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Healthy Meal Options for Food Intolerant Diets PDF Print E-mail


Breakfast

Always give preference to low-GI cereals. Most of the commercial porridge and cereals in South Africa the likes of Kellogg’s Corn flakes, All Bran Flakes, Special K, Wheatbix, Rice Crispies/ Coco Pops/ Strawberry Pops, Honey Smacks, Fruit Loops and instant oats have high-GI values and should therefore be avoided. If you have no alternative - stir at least 2 tablespoons of raw oatbran into the cereal to get an effective lowering of the GI.

Rolled organic oats are a better option as they are not too refined.
Low GI muesli is always a healthy option – just make sure that it does not contain added sugar.

Stay away from dairy products – not only are they mucous forming, they are difficult to digest for many people creating bloating, digestive problems and inflammation. Rather replace with milk alternatives the likes of rice milk, soya milk or almond milk. All of these are readily available through most supermarket stores. Just make sure that with the soya variety that it is not made from genetically modified beans!

Examples of breakfasts:

2 Slices 100% Rye bread with sliced fresh tomato or organic almond butter or a boiled egg

Bircher Muesli

½ Cup Rolled Oats
Freshly Squeezed apple juice (or pure apple juice)
Handful of mixed berries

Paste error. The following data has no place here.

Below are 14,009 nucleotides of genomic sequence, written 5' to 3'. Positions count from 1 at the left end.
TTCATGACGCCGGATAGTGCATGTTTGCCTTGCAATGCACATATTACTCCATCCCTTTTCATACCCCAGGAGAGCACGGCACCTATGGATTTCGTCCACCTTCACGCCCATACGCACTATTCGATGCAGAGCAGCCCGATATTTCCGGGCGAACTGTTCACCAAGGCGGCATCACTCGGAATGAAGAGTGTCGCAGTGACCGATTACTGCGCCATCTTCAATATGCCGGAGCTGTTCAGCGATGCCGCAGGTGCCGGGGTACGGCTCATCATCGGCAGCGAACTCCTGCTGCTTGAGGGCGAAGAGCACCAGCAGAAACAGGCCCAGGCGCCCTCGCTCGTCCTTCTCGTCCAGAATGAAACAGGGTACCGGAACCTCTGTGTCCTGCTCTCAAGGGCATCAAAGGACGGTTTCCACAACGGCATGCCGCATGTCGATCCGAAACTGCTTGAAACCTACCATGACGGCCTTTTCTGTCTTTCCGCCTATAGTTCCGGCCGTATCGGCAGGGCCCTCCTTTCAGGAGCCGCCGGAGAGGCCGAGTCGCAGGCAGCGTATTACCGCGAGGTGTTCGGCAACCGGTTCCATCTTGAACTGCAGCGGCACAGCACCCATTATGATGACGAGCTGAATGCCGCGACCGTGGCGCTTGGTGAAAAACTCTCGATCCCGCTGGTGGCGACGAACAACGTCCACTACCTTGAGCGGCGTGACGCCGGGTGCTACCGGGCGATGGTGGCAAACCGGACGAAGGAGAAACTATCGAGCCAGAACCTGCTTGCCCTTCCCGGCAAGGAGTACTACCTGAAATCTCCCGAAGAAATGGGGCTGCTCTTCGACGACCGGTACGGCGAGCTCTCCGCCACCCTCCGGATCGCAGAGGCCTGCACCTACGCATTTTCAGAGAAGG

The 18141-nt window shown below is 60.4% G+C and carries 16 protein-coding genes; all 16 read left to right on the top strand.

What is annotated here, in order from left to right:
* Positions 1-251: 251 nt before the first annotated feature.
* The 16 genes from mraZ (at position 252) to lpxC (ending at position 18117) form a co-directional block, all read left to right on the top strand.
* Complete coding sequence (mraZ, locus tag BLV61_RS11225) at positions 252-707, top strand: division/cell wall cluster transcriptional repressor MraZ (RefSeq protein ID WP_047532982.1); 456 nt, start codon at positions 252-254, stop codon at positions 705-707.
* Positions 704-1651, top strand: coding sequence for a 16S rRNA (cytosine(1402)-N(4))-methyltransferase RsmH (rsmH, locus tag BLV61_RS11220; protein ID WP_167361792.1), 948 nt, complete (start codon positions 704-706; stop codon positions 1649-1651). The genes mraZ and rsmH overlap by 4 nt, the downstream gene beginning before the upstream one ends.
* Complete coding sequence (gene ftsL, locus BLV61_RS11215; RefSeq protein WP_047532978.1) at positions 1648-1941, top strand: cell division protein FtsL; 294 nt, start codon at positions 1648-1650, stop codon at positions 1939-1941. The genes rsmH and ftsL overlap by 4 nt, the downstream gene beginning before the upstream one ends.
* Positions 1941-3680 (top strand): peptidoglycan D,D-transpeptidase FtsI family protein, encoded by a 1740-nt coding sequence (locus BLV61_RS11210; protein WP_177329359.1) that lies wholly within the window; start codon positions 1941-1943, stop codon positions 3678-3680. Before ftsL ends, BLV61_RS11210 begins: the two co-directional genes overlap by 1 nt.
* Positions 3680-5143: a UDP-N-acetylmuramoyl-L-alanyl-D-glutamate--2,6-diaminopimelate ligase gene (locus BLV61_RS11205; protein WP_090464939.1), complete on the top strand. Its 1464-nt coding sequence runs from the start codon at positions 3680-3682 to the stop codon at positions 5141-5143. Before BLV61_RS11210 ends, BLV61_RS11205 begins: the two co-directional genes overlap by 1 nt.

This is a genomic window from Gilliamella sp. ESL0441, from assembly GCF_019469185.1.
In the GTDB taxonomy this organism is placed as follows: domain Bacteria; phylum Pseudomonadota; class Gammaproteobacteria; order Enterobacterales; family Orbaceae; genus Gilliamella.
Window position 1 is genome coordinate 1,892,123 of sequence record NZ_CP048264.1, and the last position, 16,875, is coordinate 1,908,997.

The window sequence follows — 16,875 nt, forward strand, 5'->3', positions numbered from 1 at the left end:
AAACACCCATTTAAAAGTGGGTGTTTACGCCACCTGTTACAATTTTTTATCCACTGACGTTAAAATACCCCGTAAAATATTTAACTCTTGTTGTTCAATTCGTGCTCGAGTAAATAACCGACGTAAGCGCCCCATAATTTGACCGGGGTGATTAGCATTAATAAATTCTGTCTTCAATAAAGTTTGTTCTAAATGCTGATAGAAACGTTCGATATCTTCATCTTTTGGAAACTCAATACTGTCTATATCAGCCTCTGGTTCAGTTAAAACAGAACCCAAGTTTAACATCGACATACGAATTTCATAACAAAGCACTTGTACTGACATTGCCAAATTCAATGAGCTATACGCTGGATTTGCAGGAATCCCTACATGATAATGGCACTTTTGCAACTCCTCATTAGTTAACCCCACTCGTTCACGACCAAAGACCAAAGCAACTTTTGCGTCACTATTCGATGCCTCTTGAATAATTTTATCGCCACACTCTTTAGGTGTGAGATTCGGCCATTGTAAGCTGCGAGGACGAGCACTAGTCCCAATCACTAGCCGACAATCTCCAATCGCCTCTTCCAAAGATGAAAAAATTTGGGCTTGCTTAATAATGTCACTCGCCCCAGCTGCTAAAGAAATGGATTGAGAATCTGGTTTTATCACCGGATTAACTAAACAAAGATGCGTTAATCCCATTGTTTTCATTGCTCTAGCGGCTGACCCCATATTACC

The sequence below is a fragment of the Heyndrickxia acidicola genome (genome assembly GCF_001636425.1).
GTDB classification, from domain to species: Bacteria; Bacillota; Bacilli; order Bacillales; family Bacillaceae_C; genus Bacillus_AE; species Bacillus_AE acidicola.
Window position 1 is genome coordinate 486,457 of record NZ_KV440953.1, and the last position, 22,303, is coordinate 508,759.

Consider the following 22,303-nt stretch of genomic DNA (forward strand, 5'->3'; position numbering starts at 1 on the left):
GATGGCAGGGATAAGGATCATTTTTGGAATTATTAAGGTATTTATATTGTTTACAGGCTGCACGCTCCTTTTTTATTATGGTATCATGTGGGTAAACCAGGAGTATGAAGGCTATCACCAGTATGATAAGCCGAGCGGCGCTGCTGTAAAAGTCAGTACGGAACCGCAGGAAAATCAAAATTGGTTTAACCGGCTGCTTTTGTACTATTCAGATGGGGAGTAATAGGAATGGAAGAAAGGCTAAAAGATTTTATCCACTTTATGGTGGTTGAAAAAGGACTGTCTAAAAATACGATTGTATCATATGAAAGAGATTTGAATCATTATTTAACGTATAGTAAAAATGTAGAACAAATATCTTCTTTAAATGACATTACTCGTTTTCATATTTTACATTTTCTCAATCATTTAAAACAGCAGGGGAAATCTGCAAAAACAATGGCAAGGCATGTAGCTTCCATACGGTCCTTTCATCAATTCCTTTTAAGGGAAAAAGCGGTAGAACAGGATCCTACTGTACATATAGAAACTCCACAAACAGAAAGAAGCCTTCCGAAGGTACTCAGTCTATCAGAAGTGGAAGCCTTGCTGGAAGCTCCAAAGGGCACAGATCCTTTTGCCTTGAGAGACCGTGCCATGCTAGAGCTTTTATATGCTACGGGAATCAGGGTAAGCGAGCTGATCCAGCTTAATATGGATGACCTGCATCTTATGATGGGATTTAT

Raw Honey to taste

Soak the rolled oats in the apple juice over night (pour enough juice over the oats to cover them completely). The following morning put the berries on top with a swirl of honey and enjoy!

Sprout Frittata

6 Organic Eggs
Mixed Fresh Herbs
Half a cup of sprouts

Heat the oven to 180 degrees Celcius. Whisk the eggs with the fresh herbs (add a dash of soya milk to the mixture if you’d like). Pour into a square dish and sprinkle the sprouts over the top. Cover with foil and bake for approximately 15 minutes or until the eggs are set.
Allow to cool and then cut into squares. These are easily transported and can be eaten for lunch!


Cacao Smoothie

250ml Rice, soya or almond milk
1 x banana
1 x teaspoon organic cacao powder
Raw honey or stevia to taste

Blend all the ingredients in a liquidizer until well mixed. Enjoy!


Frozen Berry Smoothie

250ml Rice, soya or almond milk
A handful of mixed frozen berries
Raw Honey or stevia to taste

Blend all the ingredients in a liquidizer until well mixed. Enjoy!

Sprouts

1x Consol glass jar with separating lids
1 x small piece muslin or gauze (to cover the mouth of the jar)
1 x packet mung beans or chickpeas (from health shops)

Soak ¼ beans in the glass jar in enough water to cover them. Remove the metal insert of the lid and replace with the gauze. Leave to stand in a dark cupboard overnight.
Drain off any remaining water the following day and rinse with clean water. Drain off any excess water.
Leave to stand on a windowsill and see the magic unfold! Within 2 days they should start sprouting. Rinse them in clear water each day and repeat this until the sprouts are ready to eat (this process takes longer in colder weather)..


Light Meals

Only 100% Rye bread or gluten free breads are allowable (all available from health shops). Substitute the second slice of bread with a low GI starch such as a couple of tablespoon of baked beans.

Salads – All salads served as meals should be a combination of plenty of salad vegetables combined with a small portion of lean protein.

Examples of Lunches:

Mixed green salad with mixed peppers, tomato and feta cheese (no avocado or cucumber)

2 slices of rye bread with either sliced chicken breast or pastrami or sardines in olive oil

Mixed baby spinach leaf salad with rocket and tinned salmon (add pumpkin seeds for a delicious crunch)